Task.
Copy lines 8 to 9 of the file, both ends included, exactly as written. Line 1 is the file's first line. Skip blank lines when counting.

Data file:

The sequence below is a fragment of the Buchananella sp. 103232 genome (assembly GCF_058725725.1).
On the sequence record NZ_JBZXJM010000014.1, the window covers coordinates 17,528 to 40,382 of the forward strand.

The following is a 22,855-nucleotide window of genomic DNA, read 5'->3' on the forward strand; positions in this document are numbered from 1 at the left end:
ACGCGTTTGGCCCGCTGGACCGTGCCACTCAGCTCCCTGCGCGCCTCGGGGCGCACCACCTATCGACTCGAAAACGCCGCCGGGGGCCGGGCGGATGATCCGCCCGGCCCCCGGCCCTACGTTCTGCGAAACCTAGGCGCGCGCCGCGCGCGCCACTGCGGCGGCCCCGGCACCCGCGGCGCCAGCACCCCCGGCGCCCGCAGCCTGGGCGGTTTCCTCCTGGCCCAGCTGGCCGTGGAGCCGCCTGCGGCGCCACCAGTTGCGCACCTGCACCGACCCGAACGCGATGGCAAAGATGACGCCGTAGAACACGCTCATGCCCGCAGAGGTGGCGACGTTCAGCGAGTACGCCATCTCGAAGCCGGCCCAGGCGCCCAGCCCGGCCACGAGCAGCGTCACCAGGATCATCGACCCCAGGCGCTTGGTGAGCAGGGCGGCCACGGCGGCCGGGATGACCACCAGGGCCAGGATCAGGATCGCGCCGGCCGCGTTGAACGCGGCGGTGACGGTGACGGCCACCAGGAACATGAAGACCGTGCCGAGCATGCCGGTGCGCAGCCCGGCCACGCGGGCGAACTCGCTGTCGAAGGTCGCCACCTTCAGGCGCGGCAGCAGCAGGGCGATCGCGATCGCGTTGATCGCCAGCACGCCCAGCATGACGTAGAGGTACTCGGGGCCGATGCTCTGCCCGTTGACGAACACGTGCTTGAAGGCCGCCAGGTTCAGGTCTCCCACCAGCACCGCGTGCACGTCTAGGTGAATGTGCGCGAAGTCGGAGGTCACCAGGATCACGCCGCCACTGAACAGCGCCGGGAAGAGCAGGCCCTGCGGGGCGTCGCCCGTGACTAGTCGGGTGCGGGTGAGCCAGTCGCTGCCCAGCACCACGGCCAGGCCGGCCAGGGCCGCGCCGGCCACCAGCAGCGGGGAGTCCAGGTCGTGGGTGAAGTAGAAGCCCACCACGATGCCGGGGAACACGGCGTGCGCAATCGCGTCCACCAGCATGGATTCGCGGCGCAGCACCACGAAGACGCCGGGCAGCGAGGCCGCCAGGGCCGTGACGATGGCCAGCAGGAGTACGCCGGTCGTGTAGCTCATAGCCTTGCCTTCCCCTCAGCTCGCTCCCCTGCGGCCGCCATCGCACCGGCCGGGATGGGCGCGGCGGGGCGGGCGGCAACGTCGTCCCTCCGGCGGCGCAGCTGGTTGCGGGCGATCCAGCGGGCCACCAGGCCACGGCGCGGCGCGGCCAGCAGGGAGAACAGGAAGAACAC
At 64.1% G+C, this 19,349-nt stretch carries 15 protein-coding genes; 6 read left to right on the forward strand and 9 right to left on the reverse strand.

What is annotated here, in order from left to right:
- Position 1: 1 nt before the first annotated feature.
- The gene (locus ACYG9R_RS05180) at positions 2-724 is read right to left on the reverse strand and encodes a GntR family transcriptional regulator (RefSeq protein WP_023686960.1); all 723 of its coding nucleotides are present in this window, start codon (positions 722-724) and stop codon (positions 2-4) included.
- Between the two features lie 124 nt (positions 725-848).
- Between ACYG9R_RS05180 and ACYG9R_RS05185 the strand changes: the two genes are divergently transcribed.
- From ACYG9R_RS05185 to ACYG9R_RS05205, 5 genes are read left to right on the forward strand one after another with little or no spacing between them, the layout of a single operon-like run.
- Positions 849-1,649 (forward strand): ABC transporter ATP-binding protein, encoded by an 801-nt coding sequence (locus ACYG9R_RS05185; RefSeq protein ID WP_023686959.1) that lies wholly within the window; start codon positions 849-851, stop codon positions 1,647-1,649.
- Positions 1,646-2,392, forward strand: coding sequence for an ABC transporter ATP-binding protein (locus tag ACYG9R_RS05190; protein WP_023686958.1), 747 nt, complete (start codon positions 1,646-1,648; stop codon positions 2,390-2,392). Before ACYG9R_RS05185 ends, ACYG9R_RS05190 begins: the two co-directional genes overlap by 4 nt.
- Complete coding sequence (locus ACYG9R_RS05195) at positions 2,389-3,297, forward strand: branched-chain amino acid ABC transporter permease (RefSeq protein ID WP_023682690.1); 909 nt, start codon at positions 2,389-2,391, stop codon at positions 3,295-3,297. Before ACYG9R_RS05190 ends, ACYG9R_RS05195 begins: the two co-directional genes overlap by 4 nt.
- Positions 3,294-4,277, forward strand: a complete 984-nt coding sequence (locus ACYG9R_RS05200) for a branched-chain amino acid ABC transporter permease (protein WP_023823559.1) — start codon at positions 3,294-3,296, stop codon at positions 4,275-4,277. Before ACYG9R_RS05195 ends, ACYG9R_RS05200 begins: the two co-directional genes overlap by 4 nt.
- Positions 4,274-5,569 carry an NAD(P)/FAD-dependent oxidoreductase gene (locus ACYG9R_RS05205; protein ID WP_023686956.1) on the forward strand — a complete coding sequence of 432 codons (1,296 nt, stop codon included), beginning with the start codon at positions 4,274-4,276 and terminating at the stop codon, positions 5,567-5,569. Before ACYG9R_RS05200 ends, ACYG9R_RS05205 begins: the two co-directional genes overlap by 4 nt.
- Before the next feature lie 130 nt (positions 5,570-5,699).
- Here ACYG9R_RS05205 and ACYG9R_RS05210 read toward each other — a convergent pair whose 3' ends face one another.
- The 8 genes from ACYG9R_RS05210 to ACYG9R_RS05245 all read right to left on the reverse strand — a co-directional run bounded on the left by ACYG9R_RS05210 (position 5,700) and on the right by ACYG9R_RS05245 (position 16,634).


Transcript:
- The gene (locus ACYG9R_RS05180) at positions 2-724 is read right to left on the reverse strand and encodes a GntR family transcriptional regulator (RefSeq protein WP_023686960.1); all 723 of its coding nucleotides are present in this window, start codon (positions 722-724) and stop codon (positions 2-4) included.
- Between the two features lie 124 nt (positions 725-848).